I used a body filler file for rough shaping of the body filler initially and taking off the excess filler before sanding. It's great as there is little or no dust generated and a lot of body work can be done before any sanding begins. It's a coarse instrument and used only for initial shaping. I first bought a cheap file and the handle broke off the first day I used it. A better quality tool was only a couple of dollars more expensive. Strangely, the cheap tool was in the automotive dept. and the quality tool was in the hardware section. You can get flat files or round edge files. The files are replaceable and are inexpensive. Besides the handle breakage, the quality file had a much better "cut" to it. I could noticebly feel the difference.
Dual Action Sander
6 inch Dual Action (DA) air sander
Sanding patterns compared
A must have is a DA air sander. DA stands for dual action and when referred to sanders, it means that it sands in a loop pattern as opposed to sanding patterns in one direction or a circle. The looping pattern prevents the sander from cutting too deeply into the surface being sanded. An example of a circular sander is a sanding pad on a hand drill. It'll leave deep grooves in the surface being sanded. Something you don't want to do as it adds more finishing work! An interesting note is that a DA air sander uses less air than in circular sanding mode. When purchasing any air tool, check the operating pressure (PSI) and the required air flow (CFM). The better the quality tool, the less pressure and air flow that will be required.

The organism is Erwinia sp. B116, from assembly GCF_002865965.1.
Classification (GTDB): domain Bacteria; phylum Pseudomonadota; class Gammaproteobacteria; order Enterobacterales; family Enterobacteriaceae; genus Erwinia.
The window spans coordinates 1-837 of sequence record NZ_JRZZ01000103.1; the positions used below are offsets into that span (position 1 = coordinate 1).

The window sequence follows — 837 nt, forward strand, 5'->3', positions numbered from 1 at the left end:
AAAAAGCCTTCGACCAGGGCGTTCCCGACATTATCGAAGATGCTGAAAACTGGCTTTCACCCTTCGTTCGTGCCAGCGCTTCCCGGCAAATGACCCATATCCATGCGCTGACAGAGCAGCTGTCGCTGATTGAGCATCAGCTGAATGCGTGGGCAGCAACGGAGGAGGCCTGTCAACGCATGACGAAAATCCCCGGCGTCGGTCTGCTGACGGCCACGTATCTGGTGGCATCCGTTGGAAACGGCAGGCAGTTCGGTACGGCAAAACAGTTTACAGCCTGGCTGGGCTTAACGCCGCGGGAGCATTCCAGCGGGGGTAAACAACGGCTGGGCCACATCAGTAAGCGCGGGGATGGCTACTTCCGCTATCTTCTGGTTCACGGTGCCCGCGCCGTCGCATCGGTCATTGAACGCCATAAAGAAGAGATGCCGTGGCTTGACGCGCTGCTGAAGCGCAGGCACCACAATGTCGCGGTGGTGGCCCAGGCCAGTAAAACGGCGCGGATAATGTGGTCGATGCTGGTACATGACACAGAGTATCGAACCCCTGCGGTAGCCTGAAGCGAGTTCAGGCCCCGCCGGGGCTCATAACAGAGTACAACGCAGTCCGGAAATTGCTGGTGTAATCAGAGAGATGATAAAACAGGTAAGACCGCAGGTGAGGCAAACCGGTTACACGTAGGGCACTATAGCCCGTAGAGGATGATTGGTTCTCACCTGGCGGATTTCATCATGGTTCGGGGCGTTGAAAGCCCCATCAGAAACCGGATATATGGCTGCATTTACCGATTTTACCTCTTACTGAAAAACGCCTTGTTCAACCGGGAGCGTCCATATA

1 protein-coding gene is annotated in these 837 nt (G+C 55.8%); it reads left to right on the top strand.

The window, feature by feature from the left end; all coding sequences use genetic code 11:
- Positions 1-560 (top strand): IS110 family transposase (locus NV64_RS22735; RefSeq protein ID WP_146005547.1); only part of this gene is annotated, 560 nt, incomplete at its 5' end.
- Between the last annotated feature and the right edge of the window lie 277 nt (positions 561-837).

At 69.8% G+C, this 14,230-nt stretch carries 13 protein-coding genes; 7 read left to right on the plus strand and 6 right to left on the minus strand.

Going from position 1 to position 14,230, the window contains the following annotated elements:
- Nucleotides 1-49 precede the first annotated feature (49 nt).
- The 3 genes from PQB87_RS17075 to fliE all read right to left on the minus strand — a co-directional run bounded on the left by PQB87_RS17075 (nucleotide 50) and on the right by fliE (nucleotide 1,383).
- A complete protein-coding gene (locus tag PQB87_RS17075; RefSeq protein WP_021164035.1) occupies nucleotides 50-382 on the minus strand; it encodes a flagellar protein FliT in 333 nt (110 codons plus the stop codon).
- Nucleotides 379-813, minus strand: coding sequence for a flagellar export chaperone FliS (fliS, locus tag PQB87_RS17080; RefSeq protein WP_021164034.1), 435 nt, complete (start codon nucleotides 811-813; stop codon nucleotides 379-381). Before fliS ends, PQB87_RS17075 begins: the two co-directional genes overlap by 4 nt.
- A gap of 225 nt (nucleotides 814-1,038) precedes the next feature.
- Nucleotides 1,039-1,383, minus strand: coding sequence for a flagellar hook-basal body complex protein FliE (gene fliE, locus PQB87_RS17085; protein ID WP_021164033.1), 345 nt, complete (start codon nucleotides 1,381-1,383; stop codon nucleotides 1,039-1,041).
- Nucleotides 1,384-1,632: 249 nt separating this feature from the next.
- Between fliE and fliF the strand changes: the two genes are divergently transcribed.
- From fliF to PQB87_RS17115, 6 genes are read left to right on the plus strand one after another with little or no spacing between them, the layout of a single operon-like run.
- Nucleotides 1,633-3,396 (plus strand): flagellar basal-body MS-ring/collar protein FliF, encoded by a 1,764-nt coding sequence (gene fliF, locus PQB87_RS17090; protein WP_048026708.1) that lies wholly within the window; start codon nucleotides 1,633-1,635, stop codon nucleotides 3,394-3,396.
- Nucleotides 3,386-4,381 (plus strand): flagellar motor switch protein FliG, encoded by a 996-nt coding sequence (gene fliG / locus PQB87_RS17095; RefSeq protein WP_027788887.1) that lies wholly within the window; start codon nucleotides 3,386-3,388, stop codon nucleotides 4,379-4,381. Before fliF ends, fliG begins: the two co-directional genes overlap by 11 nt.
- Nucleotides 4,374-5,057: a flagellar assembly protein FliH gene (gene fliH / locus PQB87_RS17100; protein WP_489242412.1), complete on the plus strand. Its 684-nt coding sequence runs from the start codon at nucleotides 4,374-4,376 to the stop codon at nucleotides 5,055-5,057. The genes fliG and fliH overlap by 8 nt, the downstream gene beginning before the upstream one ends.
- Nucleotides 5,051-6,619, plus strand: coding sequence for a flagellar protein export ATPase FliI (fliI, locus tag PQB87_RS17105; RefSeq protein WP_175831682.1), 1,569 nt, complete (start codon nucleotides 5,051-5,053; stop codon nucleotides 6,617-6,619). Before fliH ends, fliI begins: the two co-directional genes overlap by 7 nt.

I used the DA air sander for coarse finishing (80 grit) after the body file. It quickly cuts down the filler. There's two adjustments on the DA air sander, one is air pressure. Set it for the least amount of air to do the job. The other locks or unlock the sanding pad. You want the sanding pad to free float and to be rotate offset from the center. The key is not to press down hard while sanding but to apply light pressure. It takes some practice to find the right pressure but then it works great! The DA air sander is only good for coarse finishing as there isn't enough control to prevent waves in the sanding. A longer flat tool is required.